MS in Food Safety Student, Shane Bass, has broken new ground in the final semester of his Master’s degree. The MS in Food Safety is a Plan B Master’s Program which requires its students to complete an applied project. The course syllabus describes this project as providing “an in-depth experience where science will be integrated and applied to the resolution of a relevant food safety concern.”
For Shane’s applied project, he chose the subject of Food Fraud, which he states is “one of the most important emerging issues in the food industry today.” Shane developed a PowerPoint presentation, entitled Food Fraud, An Introductory Curriculum, and presented it to high school students at North Johnston High School in Kenly, North Carolina. Shane's program included before and after assessments, along with after-program surveys to critique the presentation concepts, style, and importance. The lecture was given 7 times during the week of March 20th.
“Last week was easily one of the most rewarding experiences of my career in the food industry,” Shane commented when asked how the experience went. “I taught the course material in 4 honors science courses and 3 standard science courses, with subjects ranging from Biology to Chemistry to Earth and Environmental Science. No matter the academic level, the students were engaged throughout all the classes, they asked pertinent questions, and according to the survey done immediately following the class, the vast majority either agreed or strongly agreed that food fraud was an important concept.” Also within the survey responses were recommendations that his materials be shared with other students.
Shane received tremendous feedback from the classroom teachers, as well, who noted that the students were still talking about the materials on the following day. His review of the pre- and post- assessment scores indicated that the students’ overall knowledge of food fraud had increased significantly by the end of the presentation.
“I have been working with Shane on the subject project and am very impressed”, said Shane’s faculty advisor, Doug Moyer, PhD, CPP Assistant Professor, Program in Public Health, Michigan State University. “This [may be] the first time that Food Fraud will be taught as a subject at the high school level. This is significant not only for Shane and the North Johnston High School Students (Johnston County School District, North Carolina) - but also for MSU, the MS in Food Safety program, and the Food Fraud Initiative.”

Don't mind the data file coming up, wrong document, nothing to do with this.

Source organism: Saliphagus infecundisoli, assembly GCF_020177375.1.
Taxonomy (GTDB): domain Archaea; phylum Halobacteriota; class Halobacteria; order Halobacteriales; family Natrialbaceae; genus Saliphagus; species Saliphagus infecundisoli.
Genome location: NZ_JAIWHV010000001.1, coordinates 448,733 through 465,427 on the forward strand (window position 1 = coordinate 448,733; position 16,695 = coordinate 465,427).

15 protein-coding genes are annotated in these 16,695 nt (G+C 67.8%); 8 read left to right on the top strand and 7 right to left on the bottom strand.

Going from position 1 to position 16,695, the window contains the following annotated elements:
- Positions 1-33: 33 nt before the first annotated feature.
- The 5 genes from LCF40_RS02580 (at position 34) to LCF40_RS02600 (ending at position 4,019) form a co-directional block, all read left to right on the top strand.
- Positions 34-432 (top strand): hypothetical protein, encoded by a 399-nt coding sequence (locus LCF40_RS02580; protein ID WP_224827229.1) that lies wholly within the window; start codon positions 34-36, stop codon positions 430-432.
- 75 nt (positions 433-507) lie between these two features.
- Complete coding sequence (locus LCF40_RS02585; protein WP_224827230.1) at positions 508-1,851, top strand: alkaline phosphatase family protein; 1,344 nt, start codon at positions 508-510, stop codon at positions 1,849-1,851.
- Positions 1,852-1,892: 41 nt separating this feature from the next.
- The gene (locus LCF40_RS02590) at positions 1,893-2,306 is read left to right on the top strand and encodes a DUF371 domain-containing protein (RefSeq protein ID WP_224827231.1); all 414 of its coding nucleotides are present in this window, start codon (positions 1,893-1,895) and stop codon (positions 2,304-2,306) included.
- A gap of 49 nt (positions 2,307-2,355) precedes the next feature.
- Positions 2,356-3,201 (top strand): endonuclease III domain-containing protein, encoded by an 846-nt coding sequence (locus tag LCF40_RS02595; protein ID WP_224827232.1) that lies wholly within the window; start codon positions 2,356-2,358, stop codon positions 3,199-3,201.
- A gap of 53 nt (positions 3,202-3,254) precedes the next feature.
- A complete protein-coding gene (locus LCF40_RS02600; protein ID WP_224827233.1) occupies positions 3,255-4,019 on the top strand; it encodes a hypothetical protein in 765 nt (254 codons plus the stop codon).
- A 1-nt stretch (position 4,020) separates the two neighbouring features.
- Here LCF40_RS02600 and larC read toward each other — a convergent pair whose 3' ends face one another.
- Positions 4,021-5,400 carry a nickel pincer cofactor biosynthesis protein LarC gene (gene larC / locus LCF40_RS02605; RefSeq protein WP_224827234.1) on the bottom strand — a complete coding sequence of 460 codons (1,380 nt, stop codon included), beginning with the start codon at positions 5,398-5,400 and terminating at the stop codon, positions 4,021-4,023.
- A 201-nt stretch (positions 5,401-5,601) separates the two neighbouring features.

Shane began his Master’s degree in the Spring of 2015. He currently works as the Quality Systems Manager for Automatic Rolls of North Carolina. Of his project, Shane states: “The reason I chose this particular project has a little bit of a history to it. In the summer of 2015, I was enrolled in the "Creating a Food Safety Culture" class with Frank Yiannas and had just arrived in East Lansing for the social the night before. I had recently been through a BRC class on their newest issue 7 and one of the new additions was a vulnerability assessment for food fraud and I was very much interested in learning more about this concept.”
“During our social,” continued Shane, “I had a chance to converse with Dr. [John] Spink [Director, MSU Food Fraud Initiative] and the topic came up. We had a terrific conversation and it really engaged me to want to learn as much as I could about the concept. Roughly a year later, I was discussing the issue with a friend who happens to be a high school science teacher in a different location and he told me this topic would be a great one for his high school science students. The idea resonated with me and I began to pursue this avenue of interest for my graduate project.”
Both Dr. Spink and Dr. Moyer are instructors in the Online MS in Food Safety Program.